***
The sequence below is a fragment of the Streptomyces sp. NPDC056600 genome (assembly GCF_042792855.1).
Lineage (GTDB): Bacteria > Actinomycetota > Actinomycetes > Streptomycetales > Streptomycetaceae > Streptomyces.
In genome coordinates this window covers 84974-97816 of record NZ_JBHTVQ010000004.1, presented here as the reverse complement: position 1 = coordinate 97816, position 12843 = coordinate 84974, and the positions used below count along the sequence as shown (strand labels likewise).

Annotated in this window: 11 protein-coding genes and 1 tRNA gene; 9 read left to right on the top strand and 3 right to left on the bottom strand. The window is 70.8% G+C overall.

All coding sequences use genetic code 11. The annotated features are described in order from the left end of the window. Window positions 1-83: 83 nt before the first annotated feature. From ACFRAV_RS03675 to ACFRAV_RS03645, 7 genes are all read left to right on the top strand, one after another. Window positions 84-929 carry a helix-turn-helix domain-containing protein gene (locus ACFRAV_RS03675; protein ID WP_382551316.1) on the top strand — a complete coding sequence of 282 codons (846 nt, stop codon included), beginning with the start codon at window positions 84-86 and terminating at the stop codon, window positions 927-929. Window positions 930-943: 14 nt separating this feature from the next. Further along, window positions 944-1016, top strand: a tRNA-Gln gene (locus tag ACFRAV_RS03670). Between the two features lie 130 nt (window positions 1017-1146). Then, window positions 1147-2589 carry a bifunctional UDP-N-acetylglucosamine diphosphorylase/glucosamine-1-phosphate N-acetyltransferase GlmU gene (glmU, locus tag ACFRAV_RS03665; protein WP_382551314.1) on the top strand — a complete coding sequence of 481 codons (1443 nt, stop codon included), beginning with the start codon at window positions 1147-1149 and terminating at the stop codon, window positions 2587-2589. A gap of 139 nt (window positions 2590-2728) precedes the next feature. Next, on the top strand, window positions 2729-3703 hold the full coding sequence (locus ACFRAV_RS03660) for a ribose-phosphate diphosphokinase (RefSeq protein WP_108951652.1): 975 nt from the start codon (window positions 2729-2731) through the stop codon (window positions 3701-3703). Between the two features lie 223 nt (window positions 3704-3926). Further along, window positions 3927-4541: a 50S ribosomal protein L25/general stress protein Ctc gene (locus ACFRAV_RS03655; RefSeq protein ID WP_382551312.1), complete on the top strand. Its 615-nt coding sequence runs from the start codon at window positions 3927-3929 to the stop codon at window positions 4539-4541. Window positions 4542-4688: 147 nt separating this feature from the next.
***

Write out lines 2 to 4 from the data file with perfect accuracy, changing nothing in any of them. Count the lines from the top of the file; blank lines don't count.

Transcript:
Lineage (GTDB): Bacteria > Actinomycetota > Actinomycetes > Streptomycetales > Streptomycetaceae > Streptomyces.
In genome coordinates this window covers 84974-97816 of record NZ_JBHTVQ010000004.1, presented here as the reverse complement: position 1 = coordinate 97816, position 12843 = coordinate 84974, and the positions used below count along the sequence as shown (strand labels likewise).

Annotated in this window: 11 protein-coding genes and 1 tRNA gene; 9 read left to right on the top strand and 3 right to left on the bottom strand. The window is 70.8% G+C overall.